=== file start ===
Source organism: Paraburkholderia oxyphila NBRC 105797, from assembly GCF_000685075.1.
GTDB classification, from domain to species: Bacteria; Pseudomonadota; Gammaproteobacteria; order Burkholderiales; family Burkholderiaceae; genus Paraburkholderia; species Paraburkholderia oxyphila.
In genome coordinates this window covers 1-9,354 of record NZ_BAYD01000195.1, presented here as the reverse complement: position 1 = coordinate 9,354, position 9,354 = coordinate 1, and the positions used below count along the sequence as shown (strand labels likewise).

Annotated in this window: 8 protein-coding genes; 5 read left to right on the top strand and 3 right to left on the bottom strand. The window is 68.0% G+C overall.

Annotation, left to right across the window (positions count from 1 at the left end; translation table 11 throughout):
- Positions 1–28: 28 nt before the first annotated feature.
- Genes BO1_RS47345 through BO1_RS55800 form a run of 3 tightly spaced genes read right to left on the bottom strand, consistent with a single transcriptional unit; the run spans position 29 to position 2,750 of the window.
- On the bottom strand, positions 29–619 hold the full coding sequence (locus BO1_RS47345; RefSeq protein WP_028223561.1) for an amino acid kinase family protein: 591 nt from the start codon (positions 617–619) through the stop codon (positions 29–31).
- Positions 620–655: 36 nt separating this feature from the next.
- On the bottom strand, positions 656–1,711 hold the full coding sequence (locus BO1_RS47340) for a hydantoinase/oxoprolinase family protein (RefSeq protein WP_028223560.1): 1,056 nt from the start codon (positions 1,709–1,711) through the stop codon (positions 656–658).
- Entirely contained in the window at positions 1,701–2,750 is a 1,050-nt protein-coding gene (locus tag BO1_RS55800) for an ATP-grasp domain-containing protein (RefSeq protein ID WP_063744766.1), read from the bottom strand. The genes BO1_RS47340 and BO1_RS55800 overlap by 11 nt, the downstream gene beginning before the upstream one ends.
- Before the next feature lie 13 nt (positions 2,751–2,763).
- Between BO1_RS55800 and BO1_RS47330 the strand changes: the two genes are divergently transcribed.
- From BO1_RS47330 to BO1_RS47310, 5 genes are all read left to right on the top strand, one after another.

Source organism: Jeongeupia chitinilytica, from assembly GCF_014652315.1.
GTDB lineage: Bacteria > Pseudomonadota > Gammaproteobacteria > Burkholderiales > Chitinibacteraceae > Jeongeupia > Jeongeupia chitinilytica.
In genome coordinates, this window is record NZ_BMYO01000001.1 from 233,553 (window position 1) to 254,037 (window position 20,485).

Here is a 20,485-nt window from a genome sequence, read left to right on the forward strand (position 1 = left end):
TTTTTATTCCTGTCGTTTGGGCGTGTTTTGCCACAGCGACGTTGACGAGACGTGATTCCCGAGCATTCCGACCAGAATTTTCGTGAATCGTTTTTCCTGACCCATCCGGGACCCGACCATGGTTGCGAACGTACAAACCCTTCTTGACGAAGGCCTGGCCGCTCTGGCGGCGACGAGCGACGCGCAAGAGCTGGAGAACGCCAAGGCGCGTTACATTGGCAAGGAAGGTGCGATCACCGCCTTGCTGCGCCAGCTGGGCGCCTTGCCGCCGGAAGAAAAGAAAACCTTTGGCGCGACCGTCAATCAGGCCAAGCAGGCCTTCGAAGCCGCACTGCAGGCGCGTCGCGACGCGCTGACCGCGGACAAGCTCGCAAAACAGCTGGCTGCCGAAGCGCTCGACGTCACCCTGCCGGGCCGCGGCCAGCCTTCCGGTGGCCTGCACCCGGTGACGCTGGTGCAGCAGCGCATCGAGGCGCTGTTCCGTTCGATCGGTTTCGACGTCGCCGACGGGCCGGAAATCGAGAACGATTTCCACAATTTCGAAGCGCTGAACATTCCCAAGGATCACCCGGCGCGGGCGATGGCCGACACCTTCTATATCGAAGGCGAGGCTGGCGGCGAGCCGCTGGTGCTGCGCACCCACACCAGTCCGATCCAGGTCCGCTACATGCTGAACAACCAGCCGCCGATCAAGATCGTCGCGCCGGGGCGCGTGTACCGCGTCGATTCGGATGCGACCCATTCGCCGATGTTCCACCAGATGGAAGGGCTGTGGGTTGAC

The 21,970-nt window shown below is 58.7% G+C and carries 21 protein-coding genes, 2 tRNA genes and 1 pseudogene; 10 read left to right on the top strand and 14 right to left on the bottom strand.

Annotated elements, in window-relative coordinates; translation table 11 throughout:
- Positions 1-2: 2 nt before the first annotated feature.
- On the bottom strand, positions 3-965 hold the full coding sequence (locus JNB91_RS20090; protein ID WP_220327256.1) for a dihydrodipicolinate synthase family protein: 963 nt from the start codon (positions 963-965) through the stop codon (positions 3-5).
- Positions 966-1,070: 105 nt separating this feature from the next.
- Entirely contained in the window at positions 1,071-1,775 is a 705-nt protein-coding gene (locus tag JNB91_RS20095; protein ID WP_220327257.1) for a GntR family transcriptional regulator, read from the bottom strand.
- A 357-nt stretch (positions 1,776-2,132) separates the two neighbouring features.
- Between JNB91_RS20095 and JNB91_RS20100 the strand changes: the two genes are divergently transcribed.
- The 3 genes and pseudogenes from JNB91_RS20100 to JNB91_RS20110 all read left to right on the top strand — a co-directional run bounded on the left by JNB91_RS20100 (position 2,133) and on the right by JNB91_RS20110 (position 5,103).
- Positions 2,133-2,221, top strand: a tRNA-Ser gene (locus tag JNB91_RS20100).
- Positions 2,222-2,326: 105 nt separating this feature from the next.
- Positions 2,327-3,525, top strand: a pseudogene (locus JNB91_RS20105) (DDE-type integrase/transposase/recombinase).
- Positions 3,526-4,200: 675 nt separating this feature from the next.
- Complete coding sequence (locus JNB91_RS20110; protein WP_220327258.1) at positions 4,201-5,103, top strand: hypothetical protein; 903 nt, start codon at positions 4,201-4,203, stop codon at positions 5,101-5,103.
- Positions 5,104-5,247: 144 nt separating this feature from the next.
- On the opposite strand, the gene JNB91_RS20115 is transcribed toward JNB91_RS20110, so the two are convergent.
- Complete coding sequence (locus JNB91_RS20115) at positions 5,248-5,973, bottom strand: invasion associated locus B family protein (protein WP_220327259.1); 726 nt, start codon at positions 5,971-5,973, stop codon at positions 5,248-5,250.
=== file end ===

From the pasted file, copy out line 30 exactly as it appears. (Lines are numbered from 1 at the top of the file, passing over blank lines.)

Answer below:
- Positions 2,222-2,326: 105 nt separating this feature from the next.